NEW YORK, May 2 – Buoyed by strong sales of its genetic mutation testing kits, Transgenomic’s first quarter 2001 life science revenues rose 66 percent to $7.9 million, compared with $4.7 million in life sciences revenues for the previous-year quarter, the company said Wednesday.
The company computed this revenue increase based on life science product sales alone to reflect the fact that it sold its non-life sciences businesses at the end of the first quarter of 2000. Including all products, the company’s revenues rose 14 percent, from $6.9 million in the first quarter of 2000.
The Omaha, Neb-based company’s expenses for the quarter also rose to $6.3 million from $4.7 million for life sciences in the year-ago period, or $6.1 million in total first quarter 2000 expenses.
R&D expenses rose to $2.1 million from $1.5 million for life sciences and $1.9 in total R&D in the year-ago quarter. Sales, general, and administrative expenses also increased to $4.2 million for the quarter, compared to $3.1 million for life sciences and $3.5 million total in the first quarter of 2000.
“Transgenomic's first quarter results are continued evidence of the validation of our technology as an essential tool for the genomics community," Transgenomic CEO Collin D'Silva said in a statement. "During the quarter, over 35 percent of the units sold specifically for variation detection applications went to existing customers. In addition, sales remain strong into commercial accounts.”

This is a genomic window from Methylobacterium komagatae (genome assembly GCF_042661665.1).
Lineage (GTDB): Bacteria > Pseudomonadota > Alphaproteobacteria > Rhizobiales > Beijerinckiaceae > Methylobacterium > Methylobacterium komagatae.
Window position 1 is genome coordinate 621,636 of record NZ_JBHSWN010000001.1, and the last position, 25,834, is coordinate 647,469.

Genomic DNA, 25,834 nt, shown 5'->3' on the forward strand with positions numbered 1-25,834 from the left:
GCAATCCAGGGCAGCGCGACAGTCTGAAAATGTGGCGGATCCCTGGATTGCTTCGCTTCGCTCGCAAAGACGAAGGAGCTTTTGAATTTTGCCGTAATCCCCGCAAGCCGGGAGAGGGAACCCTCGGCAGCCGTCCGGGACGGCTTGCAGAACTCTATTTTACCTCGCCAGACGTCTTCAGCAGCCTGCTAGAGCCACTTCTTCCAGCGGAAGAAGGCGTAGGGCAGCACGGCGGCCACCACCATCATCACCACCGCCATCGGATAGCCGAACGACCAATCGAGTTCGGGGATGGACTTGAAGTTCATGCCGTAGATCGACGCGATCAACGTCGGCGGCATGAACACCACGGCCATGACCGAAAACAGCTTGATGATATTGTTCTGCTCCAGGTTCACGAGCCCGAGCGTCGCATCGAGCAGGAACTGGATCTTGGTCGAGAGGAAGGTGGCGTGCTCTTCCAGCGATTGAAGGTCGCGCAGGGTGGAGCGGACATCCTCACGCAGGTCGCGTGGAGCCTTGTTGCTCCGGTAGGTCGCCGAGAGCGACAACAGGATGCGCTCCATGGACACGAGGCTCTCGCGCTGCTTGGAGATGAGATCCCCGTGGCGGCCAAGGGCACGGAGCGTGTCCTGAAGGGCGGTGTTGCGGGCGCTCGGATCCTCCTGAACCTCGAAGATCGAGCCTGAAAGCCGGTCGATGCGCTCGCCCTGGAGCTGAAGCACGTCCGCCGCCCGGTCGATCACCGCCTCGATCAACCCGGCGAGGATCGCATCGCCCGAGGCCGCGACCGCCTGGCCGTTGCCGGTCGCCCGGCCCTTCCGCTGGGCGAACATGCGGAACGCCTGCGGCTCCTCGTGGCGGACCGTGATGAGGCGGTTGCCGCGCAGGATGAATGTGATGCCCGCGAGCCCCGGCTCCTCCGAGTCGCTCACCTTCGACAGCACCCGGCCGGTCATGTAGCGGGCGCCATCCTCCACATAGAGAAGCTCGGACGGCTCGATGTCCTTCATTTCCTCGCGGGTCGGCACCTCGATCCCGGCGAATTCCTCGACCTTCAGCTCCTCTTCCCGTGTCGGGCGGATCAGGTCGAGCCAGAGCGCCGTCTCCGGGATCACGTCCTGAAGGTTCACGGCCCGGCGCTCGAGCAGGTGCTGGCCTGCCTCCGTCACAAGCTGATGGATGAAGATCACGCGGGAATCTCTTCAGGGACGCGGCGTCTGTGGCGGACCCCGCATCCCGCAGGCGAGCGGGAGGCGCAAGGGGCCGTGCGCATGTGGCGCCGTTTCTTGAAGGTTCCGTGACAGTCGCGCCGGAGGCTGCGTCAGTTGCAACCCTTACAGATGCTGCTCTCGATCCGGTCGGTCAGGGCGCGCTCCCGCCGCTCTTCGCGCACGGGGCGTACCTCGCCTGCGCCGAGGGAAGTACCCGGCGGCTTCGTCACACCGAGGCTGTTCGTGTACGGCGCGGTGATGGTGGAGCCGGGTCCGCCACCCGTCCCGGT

During the quarter, the company installed its 500 th WAVE nucleic acid fragment analysis system for DNA detection, and launched two new platform models for this system.
The company also announced earlier Wednesday that it had signed an agreement to acquire Annovis, a privately held San Diego company, for 1.9 million shares of Transgenomic common stock and $500,000 in cash. Annovis is a producer of producer of nucleic acid building blocks, fluorescent dyes and reagents, as well as oligomimetics, enhanced DNA and RNA molecules that are more stable and bioavailable than ordinary DNA and RNA molecules.
“Synergies between our companies provide us with another growth driver that should enhance our profitability in the near future and aid in our continuing push toward entering new markets by leveraging our global distribution infrastructure," said D'Silva.
Transgenomic said it expected this acquisition to add $6 million in revenue in the remaining quarters of 2001 and more than $12 million of revenue in 2002.For the quarter, the company posted $1.1 million in losses, or 5 cents per share. This figure narrowed over the $2.8 million in life science losses, and $3.5 million in total net losses for the first quarter of 2000, and beat by a penny Wall Street’s expectations of 6 cents per share, based on a survey of two brokers conducted by FirstCall/Thomson Financial.